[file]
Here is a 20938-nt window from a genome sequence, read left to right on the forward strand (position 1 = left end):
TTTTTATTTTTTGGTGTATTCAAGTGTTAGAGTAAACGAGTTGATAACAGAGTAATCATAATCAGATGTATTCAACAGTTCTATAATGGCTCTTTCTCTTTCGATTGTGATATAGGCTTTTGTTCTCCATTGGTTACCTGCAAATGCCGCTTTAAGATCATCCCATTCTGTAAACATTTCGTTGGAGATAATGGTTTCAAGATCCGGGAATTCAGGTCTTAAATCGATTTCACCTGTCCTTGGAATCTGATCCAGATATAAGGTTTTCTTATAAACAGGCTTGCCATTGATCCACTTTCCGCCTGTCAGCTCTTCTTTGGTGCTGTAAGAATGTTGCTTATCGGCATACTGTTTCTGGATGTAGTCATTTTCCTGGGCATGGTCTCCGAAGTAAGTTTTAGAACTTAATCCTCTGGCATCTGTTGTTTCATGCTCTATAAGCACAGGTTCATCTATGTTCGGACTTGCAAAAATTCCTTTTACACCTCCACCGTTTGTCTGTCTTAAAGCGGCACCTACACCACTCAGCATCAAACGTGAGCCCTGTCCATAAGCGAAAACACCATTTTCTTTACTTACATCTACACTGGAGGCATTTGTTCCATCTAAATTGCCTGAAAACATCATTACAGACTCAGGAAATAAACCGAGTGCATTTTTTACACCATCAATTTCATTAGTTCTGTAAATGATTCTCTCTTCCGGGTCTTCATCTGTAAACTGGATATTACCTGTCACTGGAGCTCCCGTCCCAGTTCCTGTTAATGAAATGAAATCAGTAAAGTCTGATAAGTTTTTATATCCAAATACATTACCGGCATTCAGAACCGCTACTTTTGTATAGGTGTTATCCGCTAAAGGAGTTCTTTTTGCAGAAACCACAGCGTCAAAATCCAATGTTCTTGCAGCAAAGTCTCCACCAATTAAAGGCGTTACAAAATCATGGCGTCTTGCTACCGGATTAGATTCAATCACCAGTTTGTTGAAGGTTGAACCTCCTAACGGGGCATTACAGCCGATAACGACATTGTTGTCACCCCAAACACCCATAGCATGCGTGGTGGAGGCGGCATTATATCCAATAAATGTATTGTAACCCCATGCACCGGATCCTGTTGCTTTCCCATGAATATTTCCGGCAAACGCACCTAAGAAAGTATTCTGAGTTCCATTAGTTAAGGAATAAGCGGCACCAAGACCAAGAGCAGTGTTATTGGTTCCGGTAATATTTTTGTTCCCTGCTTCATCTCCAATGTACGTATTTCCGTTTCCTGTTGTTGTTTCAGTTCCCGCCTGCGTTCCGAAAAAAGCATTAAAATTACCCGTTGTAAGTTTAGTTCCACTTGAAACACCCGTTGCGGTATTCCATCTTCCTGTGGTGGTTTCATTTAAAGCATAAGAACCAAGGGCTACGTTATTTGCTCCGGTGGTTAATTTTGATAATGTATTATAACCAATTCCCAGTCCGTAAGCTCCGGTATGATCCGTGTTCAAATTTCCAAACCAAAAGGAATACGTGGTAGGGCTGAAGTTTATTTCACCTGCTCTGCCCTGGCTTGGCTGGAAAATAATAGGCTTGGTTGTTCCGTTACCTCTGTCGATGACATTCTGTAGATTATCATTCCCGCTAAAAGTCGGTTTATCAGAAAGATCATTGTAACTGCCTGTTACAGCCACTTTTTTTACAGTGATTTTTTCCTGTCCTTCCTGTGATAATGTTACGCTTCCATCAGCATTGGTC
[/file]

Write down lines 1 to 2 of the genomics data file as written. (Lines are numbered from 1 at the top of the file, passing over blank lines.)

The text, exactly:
Here is a 20938-nt window from a genome sequence, read left to right on the forward strand (position 1 = left end):
TTTTTATTTTTTGGTGTATTCAAGTGTTAGAGTAAACGAGTTGATAACAGAGTAATCATAATCAGATGTATTCAACAGTTCTATAATGGCTCTTTCTCTTTCGATTGTGATATAGGCTTTTGTTCTCCATTGGTTACCTGCAAATGCCGCTTTAAGATCATCCCATTCTGTAAACATTTCGTTGGAGATAATGGTTTCAAGATCCGGGAATTCAGGTCTTAAATCGATTTCACCTGTCCTTGGAATCTGATCCAGATATAAGGTTTTCTTATAAACAGGCTTGCCATTGATCCACTTTCCGCCTGTCAGCTCTTCTTTGGTGCTGTAAGAATGTTGCTTATCGGCATACTGTTTCTGGATGTAGTCATTTTCCTGGGCATGGTCTCCGAAGTAAGTTTTAGAACTTAATCCTCTGGCATCTGTTGTTTCATGCTCTATAAGCACAGGTTCATCTATGTTCGGACTTGCAAAAATTCCTTTTACACCTCCACCGTTTGTCTGTCTTAAAGCGGCACCTACACCACTCAGCATCAAACGTGAGCCCTGTCCATAAGCGAAAACACCATTTTCTTTACTTACATCTACACTGGAGGCATTTGTTCCATCTAAATTGCCTGAAAACATCATTACAGACTCAGGAAATAAACCGAGTGCATTTTTTACACCATCAATTTCATTAGTTCTGTAAATGATTCTCTCTTCCGGGTCTTCATCTGTAAACTGGATATTACCTGTCACTGGAGCTCCCGTCCCAGTTCCTGTTAATGAAATGAAATCAGTAAAGTCTGATAAGTTTTTATATCCAAATACATTACCGGCATTCAGAACCGCTACTTTTGTATAGGTGTTATCCGCTAAAGGAGTTCTTTTTGCAGAAACCACAGCGTCAAAATCCAATGTTCTTGCAGCAAAGTCTCCACCAATTAAAGGCGTTACAAAATCATGGCGTCTTGCTACCGGATTAGATTCAATCACCAGTTTGTTGAAGGTTGAACCTCCTAACGGGGCATTACAGCCGATAACGACATTGTTGTCACCCCAAACACCCATAGCATGCGTGGTGGAGGCGGCATTATATCCAATAAATGTATTGTAACCCCATGCACCGGATCCTGTTGCTTTCCCATGAATATTTCCGGCAAACGCACCTAAGAAAGTATTCTGAGTTCCATTAGTTAAGGAATAAGCGGCACCAAGACCAAGAGCAGTGTTATTGGTTCCGGTAATATTTTTGTTCCCTGCTTCATCTCCAATGTACGTATTTCCGTTTCCTGTTGTTGTTTCAGTTCCCGCCTGCGTTCCGAAAAAAGCATTAAAATTACCCGTTGTAAGTTTAGTTCCACTTGAAACACCCGTTGCGGTATTCCATCTTCCTGTGGTGGTTTCATTTAAAGCATAAGAACCAAGGGCTACGTTATTTGCTCCGGTGGTTAATTTTGATAATGTATTATAACCAATTCCCAGTCCGTAAGCTCCGGTATGATCCGTGTTCAAATTTCCAAACCAAAAGGAATACGTGGTAGGGCTGAAGTTTATTTCACCTGCTCTGCCCTGGCTTGGCTGGAAAATAATAGGCTTGGTTGTTCCGTTACCTCTGTCGATGACATTCTGTAGATTATCATTCCCGCTAAAAGTCGGTTTATCAGAAAGATCATTGTAACTGCCTGTTACAGCCACTTTTTTTACAGTGATTTTTTCCTGTCCTTCCTGTGATAATGTTACGCTTCCATCAGCATTGGTC